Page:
Did you get the part about "SEVERE HEAD TRAUMA?"
The board stated:
"Dr. McClendon's failure to property restrain and administer medication to Star does not represent the same degree of humane care, skill and diligence in treating patients as is ordinarily used in the same or similar circumstances by average members of the veterinary medical profession in good standing in Marshall, Texas or similar communities. Specifically (1) Dr. McClendon's failure to property restrain Star during the administration of medication, (2) her failure to allow Star's owner -- who was present in the clinic waiting room -- to administer the medication to Star, rather than to administer it herself and (3) her failure to recognize that Star's continuing nosebleed subsequent to her fall . . . " [editorial comment: Yeh, fall. Right. Some "fall."] ". . . was a sign of head trauma and treat accordingly, led to complications which ultimately contributed to the untimely death of Star."
Hmmm. About that comment Sonya McClendon made. That comment that if Star were her dog, she would "beat the hell out of her." Maybe it wasn't a hypothetical????
And you gotta wonder -- does Dr. McClendon HAVE ANY DOGS? ANY PETS AT ALL? If she does, shouldn't someone go remove them from her custody, given her assertion that she finds justification to "beat the hell out of" her dogs, as well as given the fate of Star?
Star, if there is a heaven, or any kind of justice in the afterlife, you will 150 pounds and giant, and Dr. McClendon will be 15 pounds and tiny. And she will be delivered to you on a silver platter, for you to so with as you wish.
Alas, in this life, you were a victim.
A veterinary victim.
How did the veterinary board deal with McClendon?
They gave her a big scary FORMAL REPRIMAND.
They fined her $500.
They ordered her to take a class in animal behavior. (Um, how about anger management?)
They ordered restitution of a measely $111.82. Which McClendon had apparently had the gall to charge Star's owners.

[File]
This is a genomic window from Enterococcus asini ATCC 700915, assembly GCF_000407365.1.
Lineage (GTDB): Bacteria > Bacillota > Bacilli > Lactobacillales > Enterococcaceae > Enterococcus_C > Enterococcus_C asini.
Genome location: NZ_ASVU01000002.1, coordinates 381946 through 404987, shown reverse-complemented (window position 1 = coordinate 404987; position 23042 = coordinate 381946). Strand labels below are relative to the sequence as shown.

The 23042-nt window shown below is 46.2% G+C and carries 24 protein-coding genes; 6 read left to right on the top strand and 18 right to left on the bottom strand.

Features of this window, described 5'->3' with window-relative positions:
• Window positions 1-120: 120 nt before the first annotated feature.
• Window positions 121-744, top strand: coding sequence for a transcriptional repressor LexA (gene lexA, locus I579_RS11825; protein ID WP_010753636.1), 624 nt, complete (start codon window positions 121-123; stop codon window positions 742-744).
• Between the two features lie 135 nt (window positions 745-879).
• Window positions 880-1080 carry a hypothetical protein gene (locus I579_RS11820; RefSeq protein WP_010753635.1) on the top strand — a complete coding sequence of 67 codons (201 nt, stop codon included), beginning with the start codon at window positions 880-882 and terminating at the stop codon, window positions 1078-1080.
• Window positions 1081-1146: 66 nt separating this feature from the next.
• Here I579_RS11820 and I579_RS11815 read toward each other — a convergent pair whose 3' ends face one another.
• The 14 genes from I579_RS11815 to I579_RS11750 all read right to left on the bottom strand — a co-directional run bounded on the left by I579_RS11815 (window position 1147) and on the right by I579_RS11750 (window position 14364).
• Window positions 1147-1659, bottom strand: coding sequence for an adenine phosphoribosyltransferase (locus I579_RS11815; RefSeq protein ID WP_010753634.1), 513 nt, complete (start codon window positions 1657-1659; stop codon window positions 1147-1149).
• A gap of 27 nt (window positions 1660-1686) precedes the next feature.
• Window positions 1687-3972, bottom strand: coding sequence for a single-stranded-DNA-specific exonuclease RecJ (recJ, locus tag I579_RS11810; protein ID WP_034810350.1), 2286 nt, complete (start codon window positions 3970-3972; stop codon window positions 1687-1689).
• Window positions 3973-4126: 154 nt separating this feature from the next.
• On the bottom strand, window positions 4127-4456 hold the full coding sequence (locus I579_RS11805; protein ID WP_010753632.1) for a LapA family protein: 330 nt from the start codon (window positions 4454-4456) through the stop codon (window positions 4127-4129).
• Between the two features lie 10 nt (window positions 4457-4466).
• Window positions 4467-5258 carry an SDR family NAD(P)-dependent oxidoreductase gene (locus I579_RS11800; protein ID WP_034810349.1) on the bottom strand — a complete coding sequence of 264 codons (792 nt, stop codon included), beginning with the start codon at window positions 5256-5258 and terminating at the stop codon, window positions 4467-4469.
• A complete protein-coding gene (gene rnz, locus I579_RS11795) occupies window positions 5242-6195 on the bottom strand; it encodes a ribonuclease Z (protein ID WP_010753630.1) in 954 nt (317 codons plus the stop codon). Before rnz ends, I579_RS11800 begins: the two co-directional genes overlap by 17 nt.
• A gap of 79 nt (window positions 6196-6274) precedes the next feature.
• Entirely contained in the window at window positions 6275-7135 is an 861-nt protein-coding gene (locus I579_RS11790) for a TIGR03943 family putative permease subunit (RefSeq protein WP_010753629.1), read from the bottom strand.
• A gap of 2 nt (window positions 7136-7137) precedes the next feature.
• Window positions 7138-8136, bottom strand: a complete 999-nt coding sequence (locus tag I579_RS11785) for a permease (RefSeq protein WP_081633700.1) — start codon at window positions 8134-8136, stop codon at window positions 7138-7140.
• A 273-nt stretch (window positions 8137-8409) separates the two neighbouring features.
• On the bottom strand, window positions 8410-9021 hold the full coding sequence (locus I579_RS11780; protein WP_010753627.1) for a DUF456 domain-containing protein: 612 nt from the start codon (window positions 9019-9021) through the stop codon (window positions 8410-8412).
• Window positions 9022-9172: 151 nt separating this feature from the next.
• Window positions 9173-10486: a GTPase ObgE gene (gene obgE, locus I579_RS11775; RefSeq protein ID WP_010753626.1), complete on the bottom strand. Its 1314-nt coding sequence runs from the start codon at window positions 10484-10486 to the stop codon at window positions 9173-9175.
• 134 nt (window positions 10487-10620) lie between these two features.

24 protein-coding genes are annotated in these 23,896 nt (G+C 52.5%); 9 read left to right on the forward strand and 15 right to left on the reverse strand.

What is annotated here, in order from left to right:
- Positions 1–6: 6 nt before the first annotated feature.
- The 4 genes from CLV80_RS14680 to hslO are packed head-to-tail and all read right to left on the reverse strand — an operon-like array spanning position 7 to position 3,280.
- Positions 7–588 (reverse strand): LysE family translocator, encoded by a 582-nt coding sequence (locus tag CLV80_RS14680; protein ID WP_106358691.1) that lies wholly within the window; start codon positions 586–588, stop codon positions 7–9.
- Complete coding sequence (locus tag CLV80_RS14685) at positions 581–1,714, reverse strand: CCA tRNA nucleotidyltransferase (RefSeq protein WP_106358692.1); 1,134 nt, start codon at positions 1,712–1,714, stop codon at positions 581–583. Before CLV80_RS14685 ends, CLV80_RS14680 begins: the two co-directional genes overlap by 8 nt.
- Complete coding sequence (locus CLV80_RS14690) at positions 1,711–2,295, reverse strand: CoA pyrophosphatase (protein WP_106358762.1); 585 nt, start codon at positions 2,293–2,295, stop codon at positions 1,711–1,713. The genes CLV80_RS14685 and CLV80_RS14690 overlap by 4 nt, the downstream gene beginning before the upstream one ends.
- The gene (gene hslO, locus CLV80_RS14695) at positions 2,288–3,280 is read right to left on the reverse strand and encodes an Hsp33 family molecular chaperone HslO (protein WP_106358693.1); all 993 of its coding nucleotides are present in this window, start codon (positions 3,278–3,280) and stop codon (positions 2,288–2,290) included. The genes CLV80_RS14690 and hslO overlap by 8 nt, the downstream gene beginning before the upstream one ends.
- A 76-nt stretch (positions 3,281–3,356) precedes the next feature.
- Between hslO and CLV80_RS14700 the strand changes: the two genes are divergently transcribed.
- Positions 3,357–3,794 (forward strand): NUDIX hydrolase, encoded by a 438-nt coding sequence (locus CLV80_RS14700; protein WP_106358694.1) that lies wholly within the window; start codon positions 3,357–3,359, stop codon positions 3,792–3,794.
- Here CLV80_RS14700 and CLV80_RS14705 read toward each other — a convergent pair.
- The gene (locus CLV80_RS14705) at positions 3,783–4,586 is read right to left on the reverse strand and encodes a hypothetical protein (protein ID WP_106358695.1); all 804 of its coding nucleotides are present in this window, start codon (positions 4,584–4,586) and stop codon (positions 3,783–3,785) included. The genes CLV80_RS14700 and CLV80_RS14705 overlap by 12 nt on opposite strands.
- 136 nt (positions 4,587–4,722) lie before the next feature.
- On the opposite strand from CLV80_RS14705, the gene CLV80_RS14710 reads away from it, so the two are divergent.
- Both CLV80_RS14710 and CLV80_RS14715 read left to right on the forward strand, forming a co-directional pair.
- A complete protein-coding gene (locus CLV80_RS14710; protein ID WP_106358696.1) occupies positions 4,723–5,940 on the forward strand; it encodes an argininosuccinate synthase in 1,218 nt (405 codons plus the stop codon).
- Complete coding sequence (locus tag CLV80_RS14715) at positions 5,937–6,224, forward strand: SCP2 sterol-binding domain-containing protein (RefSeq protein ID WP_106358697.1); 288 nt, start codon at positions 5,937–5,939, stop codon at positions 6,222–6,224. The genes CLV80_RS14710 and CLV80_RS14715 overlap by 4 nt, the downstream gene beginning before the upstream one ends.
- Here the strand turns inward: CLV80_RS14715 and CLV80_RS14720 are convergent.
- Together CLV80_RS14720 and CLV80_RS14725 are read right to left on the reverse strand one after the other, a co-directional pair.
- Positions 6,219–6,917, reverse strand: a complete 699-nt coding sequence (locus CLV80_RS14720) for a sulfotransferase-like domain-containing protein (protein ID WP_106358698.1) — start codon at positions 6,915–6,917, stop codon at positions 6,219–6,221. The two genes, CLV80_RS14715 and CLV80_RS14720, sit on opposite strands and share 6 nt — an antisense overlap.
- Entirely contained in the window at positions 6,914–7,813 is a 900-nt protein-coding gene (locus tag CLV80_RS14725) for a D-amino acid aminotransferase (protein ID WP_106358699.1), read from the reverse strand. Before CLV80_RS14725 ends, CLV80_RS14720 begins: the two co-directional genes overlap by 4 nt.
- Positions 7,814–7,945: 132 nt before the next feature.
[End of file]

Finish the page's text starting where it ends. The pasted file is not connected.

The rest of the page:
Do you think this is enough for the life of your dog?
Moreover, this was not the first time McClendon had been disciplined by the board, nor the first time her actions had been implicated in the death of a patient. See below.
All of that -- and does the board take her license? No. Do they give her so much as 1 day active suspension? No.
Way to go coddling those repeat offenders, Texas. How many dogs will she have to kill before you take some real action?
Thank you to Texas Citizen Greg Munson of the Texas Vet Board Watch and Texas Veterinary Records site for calling my attention to this case.
To view the disciplinary record on which this entry is based, go here
UPDATE: Bad Vet Daily has just found out that Sonya McClendon, the vet in this case, allegedly supports the breeding of cats with deformities, providing veterinary services to a breeder called "Karma Cats". See http://www.ripoffreport.com/reports/0/059/RipOff0059206.htm. Many people believe this to be a cruel and perverse operation. For more debate, see http://www.angelfire.com/yt/twistykats/
Also, this is not the first death in the hands of McClendon in a case disciplined by the vet board. In a 2004 case, it was found that McClendon "failed to administer fluids to a dehydrated patient" and to that patient, simultaneously administered two contraindicated drugs -- rimadyl and banamine. The dog in question died two hours later. The board described that in that case, she was "annoyed" that she had to see the dog -- who came in on an emergency basis, and who was not her regular patient. In that case, the board "formally reprimanded" her.
Here is the case: http://texasveterinaryrecords.110mb.com/TX_2005_Mcclendon_Sonya_2005-05.pdf